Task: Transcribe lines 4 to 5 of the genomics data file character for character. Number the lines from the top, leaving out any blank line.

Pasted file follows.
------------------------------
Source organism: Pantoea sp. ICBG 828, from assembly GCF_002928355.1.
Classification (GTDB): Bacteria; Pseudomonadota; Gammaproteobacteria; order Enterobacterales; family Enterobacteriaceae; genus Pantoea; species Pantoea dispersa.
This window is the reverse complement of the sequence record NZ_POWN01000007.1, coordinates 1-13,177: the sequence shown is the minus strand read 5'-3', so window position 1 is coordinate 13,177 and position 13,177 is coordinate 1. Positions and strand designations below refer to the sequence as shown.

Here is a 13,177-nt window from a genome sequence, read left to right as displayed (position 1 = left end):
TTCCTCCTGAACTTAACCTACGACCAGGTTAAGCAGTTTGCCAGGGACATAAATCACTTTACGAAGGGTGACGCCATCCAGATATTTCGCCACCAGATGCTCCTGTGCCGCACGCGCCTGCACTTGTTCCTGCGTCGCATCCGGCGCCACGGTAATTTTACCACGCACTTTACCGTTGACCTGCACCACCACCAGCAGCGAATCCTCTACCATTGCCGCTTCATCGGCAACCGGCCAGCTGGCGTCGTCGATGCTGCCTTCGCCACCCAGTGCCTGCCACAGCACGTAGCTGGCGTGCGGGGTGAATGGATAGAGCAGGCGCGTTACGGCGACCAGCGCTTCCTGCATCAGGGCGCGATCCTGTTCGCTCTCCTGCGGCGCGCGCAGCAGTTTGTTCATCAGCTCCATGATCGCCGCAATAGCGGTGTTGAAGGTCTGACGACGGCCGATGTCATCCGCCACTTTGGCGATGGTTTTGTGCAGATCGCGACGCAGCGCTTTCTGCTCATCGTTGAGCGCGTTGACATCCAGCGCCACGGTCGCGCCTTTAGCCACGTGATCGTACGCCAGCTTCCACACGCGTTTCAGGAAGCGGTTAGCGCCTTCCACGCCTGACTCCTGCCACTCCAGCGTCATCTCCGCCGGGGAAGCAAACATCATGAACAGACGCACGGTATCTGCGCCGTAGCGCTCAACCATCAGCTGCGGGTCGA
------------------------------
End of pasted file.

Here is a 13,177-nt window from a genome sequence, read left to right as displayed (position 1 = left end):
TTCCTCCTGAACTTAACCTACGACCAGGTTAAGCAGTTTGCCAGGGACATAAATCACTTTACGAAGGGTGACGCCATCCAGATATTTCGCCACCAGATGCTCCTGTGCCGCACGCGCCTGCACTTGTTCCTGCGTCGCATCCGGCGCCACGGTAATTTTACCACGCACTTTACCGTTGACCTGCACCACCACCAGCAGCGAATCCTCTACCATTGCCGCTTCATCGGCAACCGGCCAGCTGGCGTCGTCGATGCTGCCTTCGCCACCCAGTGCCTGCCACAGCACGTAGCTGGCGTGCGGGGTGAATGGATAGAGCAGGCGCGTTACGGCGACCAGCGCTTCCTGCATCAGGGCGCGATCCTGTTCGCTCTCCTGCGGCGCGCGCAGCAGTTTGTTCATCAGCTCCATGATCGCCGCAATAGCGGTGTTGAAGGTCTGACGACGGCCGATGTCATCCGCCACTTTGGCGATGGTTTTGTGCAGATCGCGACGCAGCGCTTTCTGCTCATCGTTGAGCGCGTTGACATCCAGCGCCACGGTCGCGCCTTTAGCCACGTGATCGTACGCCAGCTTCCACACGCGTTTCAGGAAGCGGTTAGCGCCTTCCACGCCTGACTCCTGCCACTCCAGCGTCATCTCCGCCGGGGAAGCAAACATCATGAACAGACGCACGGTATCTGCGCCGTAGCGCTCAACCATCAGCTGCGGGTCGA